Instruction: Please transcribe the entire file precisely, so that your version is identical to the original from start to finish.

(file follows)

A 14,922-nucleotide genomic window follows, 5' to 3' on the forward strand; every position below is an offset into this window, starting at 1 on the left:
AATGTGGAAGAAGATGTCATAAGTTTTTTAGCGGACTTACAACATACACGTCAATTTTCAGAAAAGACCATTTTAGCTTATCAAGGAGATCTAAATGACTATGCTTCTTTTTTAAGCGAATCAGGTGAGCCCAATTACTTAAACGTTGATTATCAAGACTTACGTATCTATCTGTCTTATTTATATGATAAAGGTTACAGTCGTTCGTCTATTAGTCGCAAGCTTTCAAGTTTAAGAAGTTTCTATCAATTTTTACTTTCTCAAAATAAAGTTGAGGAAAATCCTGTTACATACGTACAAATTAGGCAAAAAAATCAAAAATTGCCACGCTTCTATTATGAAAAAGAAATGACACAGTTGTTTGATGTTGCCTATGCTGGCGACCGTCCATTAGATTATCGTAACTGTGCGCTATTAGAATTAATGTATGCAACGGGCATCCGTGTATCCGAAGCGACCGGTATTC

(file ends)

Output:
A 14,922-nucleotide genomic window follows, 5' to 3' on the forward strand; every position below is an offset into this window, starting at 1 on the left:
AATGTGGAAGAAGATGTCATAAGTTTTTTAGCGGACTTACAACATACACGTCAATTTTCAGAAAAGACCATTTTAGCTTATCAAGGAGATCTAAATGACTATGCTTCTTTTTTAAGCGAATCAGGTGAGCCCAATTACTTAAACGTTGATTATCAAGACTTACGTATCTATCTGTCTTATTTATATGATAAAGGTTACAGTCGTTCGTCTATTAGTCGCAAGCTTTCAAGTTTAAGAAGTTTCTATCAATTTTTACTTTCTCAAAATAAAGTTGAGGAAAATCCTGTTACATACGTACAAATTAGGCAAAAAAATCAAAAATTGCCACGCTTCTATTATGAAAAAGAAATGACACAGTTGTTTGATGTTGCCTATGCTGGCGACCGTCCATTAGATTATCGTAACTGTGCGCTATTAGAATTAATGTATGCAACGGGCATCCGTGTATCCGAAGCGACCGGTATTC